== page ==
As non-invasive biomarkers, exosomes are of great significance to diseases diagnosis. However, sensitive and accurate detection of exosomes still remains technical challenges. Inspired by nature’s “one-to-many” concept, researchers from the Fujian Medical University design a biosensor mimicking the cactus with numerous thorns to detect exosomes. The biosensor is composed of CD63 antibodies, resembling the roots of cactus, to capture exosomes, and the exosomes resemble the stems. Cholesterol-labeled DNA (DNA anchor) binding to streptavidin modified horseradish peroxidase (HRP) can insert into exosomes membrane, which seems the thorns. The readout signal is produced through HRP-catalyzed hydrogen peroxide (H2O2) mediated oxidation of 1,4-phenylenediamine (PPD) to form 2,5-diamino-NN′-bis-(p-aminophenyl)-1,4-benzoquinone di-imine (PPDox). The PPDox can quench fluorescence of fluorescein through inner filter effect (IFE), which provides fluorescent signal for exosomes detection. Based on this principle, the obtained exosomes solution is qualitatively and quantitatively analyzed by our biosensor, with the comparison to current standard methods by nanoparticle tracking analysis (NTA) and commercial enzyme-linked immunosorbent assay (ELISA) kit. The linear range is from 1.0 × 104 to 5.0 × 105 particles μL−1 with the limit of detection 3.40 × 103 particles μL−1 and 3.12 × 103 particles μL−1 for colorimetric and fluorescent assays, respectively. Meanwhile, this biosensor exhibits good selectivity, and can eliminate the interference from proteins. This dual-modal biosensor shows favorable performance towards analytical application in clinic samples, pushing one step further towards practical clinical use.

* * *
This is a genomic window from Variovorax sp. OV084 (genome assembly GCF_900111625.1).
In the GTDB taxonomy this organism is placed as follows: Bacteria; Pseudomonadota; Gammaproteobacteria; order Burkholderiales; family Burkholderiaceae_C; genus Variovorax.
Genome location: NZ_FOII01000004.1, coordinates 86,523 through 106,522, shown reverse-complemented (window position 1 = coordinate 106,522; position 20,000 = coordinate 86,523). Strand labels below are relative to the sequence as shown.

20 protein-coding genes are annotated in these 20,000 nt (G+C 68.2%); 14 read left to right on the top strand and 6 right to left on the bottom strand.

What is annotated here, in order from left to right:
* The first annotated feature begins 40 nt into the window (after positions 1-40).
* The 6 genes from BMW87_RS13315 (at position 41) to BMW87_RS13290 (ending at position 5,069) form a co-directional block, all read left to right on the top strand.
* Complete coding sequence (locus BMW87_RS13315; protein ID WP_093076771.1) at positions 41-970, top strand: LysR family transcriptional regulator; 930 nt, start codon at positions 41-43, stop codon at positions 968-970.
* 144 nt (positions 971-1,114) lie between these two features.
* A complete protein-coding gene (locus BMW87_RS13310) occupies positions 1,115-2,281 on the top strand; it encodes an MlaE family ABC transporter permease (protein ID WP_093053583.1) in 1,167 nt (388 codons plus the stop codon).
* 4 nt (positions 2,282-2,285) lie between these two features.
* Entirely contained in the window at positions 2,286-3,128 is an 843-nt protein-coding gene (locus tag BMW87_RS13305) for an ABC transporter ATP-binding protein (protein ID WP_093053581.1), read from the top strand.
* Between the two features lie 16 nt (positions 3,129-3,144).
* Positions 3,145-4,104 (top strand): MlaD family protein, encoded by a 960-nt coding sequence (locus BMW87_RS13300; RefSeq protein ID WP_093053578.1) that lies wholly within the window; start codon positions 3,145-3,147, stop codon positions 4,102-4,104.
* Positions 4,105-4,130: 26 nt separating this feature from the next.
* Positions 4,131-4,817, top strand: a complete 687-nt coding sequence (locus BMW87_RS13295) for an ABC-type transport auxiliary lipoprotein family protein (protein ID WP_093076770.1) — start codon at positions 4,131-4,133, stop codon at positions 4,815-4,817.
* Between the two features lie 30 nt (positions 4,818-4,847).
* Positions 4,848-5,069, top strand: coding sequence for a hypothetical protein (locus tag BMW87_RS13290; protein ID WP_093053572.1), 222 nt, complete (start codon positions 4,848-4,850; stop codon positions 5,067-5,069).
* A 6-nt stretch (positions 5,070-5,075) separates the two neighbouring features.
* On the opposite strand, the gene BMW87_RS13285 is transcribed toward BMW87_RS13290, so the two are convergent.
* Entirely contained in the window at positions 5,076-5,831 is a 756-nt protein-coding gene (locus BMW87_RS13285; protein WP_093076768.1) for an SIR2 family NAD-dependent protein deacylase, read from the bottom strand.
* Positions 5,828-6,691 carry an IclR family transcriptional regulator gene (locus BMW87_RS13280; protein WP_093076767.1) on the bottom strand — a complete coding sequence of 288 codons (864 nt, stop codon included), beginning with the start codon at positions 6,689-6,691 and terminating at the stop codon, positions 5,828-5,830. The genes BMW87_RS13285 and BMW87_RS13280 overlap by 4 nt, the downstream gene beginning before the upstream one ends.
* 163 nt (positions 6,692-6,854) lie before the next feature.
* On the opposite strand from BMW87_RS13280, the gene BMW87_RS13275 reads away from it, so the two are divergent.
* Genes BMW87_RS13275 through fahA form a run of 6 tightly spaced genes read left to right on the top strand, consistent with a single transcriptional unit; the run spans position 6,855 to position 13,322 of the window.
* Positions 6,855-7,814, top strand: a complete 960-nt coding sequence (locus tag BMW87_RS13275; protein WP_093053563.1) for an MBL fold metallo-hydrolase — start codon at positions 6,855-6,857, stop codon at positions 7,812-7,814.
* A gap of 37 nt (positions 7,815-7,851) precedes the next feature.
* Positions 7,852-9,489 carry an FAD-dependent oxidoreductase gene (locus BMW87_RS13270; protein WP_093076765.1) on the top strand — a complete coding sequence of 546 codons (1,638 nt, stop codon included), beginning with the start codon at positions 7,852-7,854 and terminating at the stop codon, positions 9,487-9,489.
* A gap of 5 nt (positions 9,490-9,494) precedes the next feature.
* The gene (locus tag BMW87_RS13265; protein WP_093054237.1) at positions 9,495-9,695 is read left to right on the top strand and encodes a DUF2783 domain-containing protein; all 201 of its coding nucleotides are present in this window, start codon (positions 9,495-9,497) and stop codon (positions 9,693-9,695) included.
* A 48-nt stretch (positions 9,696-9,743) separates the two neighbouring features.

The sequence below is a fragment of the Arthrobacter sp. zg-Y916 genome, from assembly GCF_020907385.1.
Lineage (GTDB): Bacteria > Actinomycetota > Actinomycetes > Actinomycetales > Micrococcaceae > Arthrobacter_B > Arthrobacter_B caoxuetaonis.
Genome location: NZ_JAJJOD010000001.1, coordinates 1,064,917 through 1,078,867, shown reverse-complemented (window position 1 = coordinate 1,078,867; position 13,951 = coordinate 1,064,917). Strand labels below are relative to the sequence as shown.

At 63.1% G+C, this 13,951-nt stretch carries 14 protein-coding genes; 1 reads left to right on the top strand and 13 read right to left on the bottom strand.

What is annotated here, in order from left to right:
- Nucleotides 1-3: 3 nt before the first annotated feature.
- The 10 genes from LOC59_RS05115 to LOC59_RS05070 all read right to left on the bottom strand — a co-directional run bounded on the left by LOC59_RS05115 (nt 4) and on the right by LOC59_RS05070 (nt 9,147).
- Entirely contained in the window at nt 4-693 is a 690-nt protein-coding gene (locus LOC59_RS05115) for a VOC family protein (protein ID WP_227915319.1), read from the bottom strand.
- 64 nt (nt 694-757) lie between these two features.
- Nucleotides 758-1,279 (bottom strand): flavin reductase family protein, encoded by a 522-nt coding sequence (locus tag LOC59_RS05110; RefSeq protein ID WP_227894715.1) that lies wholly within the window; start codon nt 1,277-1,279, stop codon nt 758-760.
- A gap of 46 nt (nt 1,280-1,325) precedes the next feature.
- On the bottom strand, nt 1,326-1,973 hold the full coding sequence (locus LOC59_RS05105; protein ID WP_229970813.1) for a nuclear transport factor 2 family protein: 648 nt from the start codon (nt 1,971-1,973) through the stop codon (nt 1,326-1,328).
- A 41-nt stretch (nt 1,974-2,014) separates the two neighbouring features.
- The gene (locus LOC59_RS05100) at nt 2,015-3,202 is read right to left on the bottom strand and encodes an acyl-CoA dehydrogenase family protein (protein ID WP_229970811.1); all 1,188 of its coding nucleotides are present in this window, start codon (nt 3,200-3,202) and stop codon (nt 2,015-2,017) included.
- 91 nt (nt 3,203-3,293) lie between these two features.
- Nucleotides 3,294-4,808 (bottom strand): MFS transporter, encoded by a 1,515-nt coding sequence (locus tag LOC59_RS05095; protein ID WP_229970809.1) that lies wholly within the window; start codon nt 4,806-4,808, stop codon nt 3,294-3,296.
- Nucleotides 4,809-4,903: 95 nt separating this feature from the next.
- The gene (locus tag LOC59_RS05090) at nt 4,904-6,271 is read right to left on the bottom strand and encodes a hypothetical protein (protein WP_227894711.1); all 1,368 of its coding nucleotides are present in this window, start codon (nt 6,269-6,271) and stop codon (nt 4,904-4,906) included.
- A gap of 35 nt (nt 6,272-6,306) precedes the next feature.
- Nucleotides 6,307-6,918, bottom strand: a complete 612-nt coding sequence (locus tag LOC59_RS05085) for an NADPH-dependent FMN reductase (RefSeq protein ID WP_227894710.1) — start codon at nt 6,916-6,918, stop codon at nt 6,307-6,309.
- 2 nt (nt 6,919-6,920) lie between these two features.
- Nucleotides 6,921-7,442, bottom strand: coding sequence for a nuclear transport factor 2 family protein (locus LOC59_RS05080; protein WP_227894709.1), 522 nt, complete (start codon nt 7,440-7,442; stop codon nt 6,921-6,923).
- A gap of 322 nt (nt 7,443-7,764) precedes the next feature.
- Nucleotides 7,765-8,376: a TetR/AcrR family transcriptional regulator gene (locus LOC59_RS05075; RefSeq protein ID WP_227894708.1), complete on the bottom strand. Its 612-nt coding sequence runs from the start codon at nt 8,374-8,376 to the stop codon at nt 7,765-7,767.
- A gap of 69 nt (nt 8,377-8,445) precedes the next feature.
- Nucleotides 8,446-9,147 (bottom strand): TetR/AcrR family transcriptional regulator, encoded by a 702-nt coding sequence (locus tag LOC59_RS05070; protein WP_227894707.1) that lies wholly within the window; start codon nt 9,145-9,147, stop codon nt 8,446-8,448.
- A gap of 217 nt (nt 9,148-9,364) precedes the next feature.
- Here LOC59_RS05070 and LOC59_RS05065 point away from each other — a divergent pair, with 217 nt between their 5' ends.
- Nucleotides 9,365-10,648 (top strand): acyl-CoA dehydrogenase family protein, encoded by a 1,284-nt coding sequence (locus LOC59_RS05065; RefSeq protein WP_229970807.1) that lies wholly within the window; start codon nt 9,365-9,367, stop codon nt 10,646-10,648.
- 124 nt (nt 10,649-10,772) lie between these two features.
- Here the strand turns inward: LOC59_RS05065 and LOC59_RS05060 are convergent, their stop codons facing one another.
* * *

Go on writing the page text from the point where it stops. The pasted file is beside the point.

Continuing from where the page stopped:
A nature-inspired colorimetric and fluorescent dual-modal biosensor for exosomes detection
Xia Y et al. (2020) A nature-inspired colorimetric and fluorescent dual-modal biosensor for exosomes detection. Talanta 214(1):120851. [abstract]